Review - Efendy
Before hip suburban cafes started arranging fried eggs and bacon onto heaving breakfast platters, Turkish people laid out rich, diverse spreads for their morning meal, using ingredients better suited to a long, slow grazing meal.
In Turkey, breakfast is called kahvaltı, which means “before coffee”, though at Efendy they let me smash mine with a Turkish Coffee Martini ($18). It’s traditionally enjoyed with tea, and they offer up three different types, all at five bucks a glass.
Efendy takes breakfast regional with their Van Breakfast Feast ($35/person), named for the city of Van on Turkey’s eastern border. Beyond breakfast joints and cheese, the city is famous for its cats, known as Turkish Vans, and the lake (Van Gölü) they’re purported to have swum across when Noah threw them off his ark (if their romanticised history is to be believed).
Our table is quickly laden with boards bearing Anatolian cheeses, including string haloumi, olives, spreads including house-made sour cherry jam, fresh vegetables, nuts and fruits.
A separate platter of Turkish baked goods, like simit (a circular bagel-like bread coated in sesame seeds), give you something to try out those spreads on. Other baked goods, like pogaca - savoury pastries, with fillings like parsley and fetta - are good just popped straight into your mouth.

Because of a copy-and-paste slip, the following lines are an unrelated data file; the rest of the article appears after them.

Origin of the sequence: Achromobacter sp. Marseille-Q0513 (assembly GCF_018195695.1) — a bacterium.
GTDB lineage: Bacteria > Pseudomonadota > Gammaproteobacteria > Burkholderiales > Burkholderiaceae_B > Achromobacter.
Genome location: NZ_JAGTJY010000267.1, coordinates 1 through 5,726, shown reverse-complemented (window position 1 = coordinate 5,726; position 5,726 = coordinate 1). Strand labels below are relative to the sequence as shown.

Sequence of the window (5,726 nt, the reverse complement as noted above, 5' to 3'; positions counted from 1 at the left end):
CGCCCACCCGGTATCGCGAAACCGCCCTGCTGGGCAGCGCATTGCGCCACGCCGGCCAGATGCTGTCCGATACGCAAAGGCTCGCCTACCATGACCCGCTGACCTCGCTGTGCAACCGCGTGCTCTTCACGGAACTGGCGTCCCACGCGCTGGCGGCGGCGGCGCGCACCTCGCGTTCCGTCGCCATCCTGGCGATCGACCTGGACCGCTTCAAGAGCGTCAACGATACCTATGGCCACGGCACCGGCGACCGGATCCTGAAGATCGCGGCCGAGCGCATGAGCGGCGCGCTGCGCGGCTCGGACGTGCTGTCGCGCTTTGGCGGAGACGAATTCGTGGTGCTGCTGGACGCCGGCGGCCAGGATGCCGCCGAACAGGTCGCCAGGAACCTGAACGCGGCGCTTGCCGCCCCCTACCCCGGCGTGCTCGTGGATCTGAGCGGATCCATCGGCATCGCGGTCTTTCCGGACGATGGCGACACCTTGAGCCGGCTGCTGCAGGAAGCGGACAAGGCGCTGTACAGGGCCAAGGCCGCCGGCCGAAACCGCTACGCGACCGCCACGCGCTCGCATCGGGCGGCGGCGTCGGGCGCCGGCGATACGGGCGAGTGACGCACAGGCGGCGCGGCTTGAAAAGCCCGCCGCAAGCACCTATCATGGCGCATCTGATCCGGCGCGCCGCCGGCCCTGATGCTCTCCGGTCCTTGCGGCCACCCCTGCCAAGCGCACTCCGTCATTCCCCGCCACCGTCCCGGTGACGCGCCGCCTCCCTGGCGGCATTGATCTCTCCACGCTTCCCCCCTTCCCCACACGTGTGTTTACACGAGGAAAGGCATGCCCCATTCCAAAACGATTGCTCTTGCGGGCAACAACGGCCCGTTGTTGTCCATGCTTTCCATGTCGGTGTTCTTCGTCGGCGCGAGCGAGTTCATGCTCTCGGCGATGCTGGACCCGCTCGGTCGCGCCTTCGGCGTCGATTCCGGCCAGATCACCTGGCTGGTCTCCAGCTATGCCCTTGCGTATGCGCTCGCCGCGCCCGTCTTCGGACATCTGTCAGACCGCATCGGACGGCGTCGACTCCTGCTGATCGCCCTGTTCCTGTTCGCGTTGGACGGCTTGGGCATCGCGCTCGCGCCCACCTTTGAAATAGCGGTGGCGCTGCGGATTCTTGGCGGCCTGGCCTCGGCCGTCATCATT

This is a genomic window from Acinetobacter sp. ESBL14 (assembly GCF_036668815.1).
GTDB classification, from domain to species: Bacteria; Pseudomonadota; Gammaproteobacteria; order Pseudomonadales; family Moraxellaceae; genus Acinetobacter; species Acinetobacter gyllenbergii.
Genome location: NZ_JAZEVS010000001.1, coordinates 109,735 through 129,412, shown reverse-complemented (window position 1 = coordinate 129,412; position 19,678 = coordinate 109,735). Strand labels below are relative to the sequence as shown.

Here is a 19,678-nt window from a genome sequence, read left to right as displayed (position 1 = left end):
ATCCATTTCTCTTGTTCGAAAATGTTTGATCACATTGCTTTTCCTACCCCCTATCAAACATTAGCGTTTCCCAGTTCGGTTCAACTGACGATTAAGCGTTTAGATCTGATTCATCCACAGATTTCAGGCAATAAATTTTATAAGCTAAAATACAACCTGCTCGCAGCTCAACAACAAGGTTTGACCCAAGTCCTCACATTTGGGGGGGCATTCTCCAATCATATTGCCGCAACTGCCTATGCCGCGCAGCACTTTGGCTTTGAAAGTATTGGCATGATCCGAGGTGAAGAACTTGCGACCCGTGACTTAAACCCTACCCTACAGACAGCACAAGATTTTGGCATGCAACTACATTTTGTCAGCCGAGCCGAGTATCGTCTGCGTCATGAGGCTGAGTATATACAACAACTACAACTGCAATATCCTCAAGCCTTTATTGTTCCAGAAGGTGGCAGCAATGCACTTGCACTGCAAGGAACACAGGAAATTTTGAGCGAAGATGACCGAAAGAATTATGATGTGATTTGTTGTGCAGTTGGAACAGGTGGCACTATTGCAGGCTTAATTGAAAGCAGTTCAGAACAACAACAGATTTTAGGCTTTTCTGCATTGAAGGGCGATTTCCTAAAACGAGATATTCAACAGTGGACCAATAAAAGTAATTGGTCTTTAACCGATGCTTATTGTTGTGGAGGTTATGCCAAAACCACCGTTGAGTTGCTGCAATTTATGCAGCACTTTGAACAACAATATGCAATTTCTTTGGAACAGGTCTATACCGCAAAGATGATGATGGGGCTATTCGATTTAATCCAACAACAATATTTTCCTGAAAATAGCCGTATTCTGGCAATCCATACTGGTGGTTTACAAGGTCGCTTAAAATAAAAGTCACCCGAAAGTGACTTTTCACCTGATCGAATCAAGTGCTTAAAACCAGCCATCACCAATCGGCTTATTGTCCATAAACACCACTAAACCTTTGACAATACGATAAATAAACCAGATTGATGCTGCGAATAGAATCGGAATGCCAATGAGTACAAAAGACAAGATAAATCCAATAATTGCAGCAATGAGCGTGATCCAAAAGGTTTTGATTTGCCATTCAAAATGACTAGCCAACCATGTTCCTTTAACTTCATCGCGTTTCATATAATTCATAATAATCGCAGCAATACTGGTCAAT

Mixing and matching is part of the adventure here, though I will tell you the grill-marked halloumi is particularly nice with honey and clotted cream. What’s more successful about a Turkish breakfast feast than many of the newer breakfast platters I’ve seen, is that egg dishes, like menemen, arrive separately when they are ready, rather than being stone cold after being artfully arranged with your bacon and hashbrowns. Made using eggs, tomato, green peppers and spices, and sprinkled with white cheese, the menemen here is a bit blander than versions I’ve enjoyed more in other places.
The sucuk (spicy dry sausage) on the other hand, is the tastiest I’ve eaten, particularly wrapped in warm rounds of Turkish flatbread. An extra buck buys you another piece if you go through it too quickly, like our table did. And before you even think about missing bacon, head back to the board and wrap your lips around a tasty curl of pastirma - Turkish air-dried cured beef – I reckon it scratches a similar itch.
With the weather outside near cyclonic, we lingered over our breakfast purported to contain thirty different items, enjoying time with friends in the softly hued blue dining room.
Punctuating any breaks in conversation with another round of cocktails, we worked out way through the breakfast-friendly list. Combining prosecco, pomegranate juice and a dash of Pama Pomegranate Liqueur, Narosa ($15) provided a particularly easy way to drink our way through a super-wet Sunday morning.
79 Elliott Street, Balmain
Ph: (02) 9810 5466
NOTE: You can see previous reviews of this venue HERE, HERE and HERE.